With vaccination below the target, the ghost of infantile paralysis returns to haunt

With vaccination below the target, the ghost of infantile paralysis returns to haunt Rio Preto

The same disease that terrified the population in the 20th century, due to the serious consequences such as paralysis or the inability to breathe without the aid of a device, returns to haunt Brazil. All due to the low vaccination coverage against polio.

In Rio Preto, for the first time in history, in 2021, the city did not reach the polio vaccination goal. Last year, the city closed vaccination coverage against disease at 85.4%. The recommended by the Ministry of Health is 95%. This year, even with a slight advance, it is still far from ideal: current coverage is 86.9%.

In an attempt to alert the population about the risks of low vaccination coverage and the importance of immunizing against diseases that have already been eradicated in Brazil, but that can come back to haunt, the Daily launches this Wednesday, the 10th, the “Necessary Protection” section, which will show weekly coverage data in Rio Preto and the national immunization calendar.

According to Michela Dias Barcelos, immunization manager in Rio Preto, despite Brazil being recognized worldwide for its immunization campaigns, in recent months, with fake news discrediting the efficiency of immunizations, especially against Covid-19, many parents have started to do not vaccinate children.

“I believe that we do not have one factor, but many that contributed to this low vaccination coverage. One of them was the fake news against vaccines. Many people were afraid and ended up losing their fear of diseases that we haven’t recorded cases for years. But it’s important to remember that we just don’t register cases, because the population is vaccinated”, said Michela.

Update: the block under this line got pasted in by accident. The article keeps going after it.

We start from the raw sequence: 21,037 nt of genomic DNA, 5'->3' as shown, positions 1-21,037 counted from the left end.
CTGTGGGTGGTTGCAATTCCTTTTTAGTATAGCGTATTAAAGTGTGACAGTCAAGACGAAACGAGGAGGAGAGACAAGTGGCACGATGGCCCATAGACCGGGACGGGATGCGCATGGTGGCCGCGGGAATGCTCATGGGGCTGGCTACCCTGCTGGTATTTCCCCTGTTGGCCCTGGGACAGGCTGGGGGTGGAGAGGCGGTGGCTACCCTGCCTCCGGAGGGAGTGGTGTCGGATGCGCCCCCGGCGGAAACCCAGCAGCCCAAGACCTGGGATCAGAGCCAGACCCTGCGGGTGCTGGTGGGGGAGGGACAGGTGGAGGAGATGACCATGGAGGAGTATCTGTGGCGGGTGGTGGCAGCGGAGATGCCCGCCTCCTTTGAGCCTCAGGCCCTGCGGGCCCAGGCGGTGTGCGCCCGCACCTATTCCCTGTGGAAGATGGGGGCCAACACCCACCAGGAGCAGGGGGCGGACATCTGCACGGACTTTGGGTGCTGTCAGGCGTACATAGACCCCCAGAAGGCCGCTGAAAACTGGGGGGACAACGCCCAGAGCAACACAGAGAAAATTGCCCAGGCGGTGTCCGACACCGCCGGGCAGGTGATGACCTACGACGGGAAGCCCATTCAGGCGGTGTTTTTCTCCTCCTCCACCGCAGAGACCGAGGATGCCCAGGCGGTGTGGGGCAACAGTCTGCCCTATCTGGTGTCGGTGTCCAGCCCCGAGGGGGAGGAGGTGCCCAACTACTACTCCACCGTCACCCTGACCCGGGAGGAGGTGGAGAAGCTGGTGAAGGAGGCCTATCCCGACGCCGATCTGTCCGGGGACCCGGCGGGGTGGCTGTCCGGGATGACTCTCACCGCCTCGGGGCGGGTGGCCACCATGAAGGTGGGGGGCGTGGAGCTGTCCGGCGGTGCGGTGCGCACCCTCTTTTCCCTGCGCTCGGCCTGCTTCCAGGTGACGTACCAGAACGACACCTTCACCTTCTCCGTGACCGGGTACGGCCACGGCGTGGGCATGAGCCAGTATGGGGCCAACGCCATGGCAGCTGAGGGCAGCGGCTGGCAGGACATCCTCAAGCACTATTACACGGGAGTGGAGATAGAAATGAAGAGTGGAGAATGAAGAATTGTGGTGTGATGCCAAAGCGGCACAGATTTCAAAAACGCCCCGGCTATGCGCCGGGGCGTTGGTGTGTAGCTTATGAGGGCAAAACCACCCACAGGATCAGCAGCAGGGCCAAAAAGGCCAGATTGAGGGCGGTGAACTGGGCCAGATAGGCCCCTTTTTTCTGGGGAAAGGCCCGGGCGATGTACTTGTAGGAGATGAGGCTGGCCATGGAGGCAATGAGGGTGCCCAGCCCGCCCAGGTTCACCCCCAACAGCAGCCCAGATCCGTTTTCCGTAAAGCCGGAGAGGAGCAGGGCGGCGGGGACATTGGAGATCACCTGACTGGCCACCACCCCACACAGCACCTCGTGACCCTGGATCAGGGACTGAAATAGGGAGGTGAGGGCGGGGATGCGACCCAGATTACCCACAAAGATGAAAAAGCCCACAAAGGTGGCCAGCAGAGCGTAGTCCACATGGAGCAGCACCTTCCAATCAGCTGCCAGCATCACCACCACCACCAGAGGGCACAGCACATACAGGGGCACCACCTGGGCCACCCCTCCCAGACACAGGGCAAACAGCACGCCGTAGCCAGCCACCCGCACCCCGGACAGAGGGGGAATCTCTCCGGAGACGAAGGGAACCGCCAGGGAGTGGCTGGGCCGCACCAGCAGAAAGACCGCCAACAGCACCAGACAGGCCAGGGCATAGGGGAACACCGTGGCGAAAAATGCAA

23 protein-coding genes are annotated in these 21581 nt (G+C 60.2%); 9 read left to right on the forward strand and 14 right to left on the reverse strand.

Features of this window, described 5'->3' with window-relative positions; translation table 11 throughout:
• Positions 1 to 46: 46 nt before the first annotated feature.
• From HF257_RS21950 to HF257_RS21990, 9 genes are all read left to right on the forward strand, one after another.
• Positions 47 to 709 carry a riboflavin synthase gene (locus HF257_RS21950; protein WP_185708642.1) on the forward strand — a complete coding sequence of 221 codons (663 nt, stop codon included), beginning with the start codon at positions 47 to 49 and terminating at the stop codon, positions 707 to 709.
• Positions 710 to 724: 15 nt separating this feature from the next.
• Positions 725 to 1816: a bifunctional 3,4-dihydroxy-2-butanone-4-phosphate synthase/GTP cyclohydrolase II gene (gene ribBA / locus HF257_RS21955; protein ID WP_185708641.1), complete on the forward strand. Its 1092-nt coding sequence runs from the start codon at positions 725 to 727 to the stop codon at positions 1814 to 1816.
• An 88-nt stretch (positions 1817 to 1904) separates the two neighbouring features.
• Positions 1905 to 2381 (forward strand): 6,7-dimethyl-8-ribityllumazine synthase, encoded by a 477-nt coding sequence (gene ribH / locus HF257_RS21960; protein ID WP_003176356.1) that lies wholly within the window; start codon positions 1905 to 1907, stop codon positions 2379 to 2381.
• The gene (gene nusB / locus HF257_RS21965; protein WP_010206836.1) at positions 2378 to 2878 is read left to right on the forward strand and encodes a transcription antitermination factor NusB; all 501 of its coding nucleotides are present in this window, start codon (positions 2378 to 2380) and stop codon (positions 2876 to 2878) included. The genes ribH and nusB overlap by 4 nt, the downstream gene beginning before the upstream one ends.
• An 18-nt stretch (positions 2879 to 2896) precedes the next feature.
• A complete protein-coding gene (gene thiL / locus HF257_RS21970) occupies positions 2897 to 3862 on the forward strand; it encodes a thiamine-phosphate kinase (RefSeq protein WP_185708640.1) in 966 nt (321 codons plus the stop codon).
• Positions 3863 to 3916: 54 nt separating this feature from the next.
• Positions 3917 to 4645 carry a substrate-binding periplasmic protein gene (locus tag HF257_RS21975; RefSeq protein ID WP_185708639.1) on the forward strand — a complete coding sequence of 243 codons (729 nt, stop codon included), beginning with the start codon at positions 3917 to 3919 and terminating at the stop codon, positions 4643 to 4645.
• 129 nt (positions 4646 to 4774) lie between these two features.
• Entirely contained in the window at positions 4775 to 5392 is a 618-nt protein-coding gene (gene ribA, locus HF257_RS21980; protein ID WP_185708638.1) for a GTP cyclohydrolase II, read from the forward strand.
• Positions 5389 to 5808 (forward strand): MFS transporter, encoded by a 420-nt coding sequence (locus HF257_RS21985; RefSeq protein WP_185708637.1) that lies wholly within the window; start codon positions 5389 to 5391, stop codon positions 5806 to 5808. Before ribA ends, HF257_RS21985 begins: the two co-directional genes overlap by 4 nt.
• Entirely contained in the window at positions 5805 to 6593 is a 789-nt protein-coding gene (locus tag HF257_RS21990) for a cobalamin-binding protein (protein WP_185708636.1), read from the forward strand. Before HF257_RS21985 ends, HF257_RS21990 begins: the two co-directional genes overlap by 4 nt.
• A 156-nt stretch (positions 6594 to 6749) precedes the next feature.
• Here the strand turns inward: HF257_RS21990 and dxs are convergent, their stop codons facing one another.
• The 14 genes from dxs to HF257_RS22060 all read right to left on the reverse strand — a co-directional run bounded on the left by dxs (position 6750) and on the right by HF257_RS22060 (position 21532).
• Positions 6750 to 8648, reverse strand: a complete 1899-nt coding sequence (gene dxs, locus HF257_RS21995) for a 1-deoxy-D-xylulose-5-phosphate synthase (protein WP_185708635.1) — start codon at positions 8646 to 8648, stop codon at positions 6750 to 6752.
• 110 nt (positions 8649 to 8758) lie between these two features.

In Brazil, the immunization schedule provides that the child receives at least five doses of vaccines against polio. Three of them are injectable and another two through the traditional “droplets”, which even give their name to the traditional character Zé Gotinha, created by the Unified Health System (SUS).

“The low vaccination coverage raises an alert that we will re-register cases of diseases that have been eradicated. Some countries, which had eliminated polio, for example, returned to register cases and outbreaks due to low vaccination coverage”, Michela recalled.

This is the case, for example, in the United States, which in July of this year identified the first case of polio in its population after 30 years. “In a globalized world, diseases arrive faster. When we have low vaccination coverage, we leave gaps for the entry of these diseases”, said Mônica Levi, director of the Brazilian Society of Immunizations (SBIm). “In Brazil, normally, people worry when something happens. I guarantee you that if a case of a child who was paralyzed by polio appears, we would have a rush for vaccination, but it can’t be like that. We have the vaccine to prevent this from happening”, completes Mônica.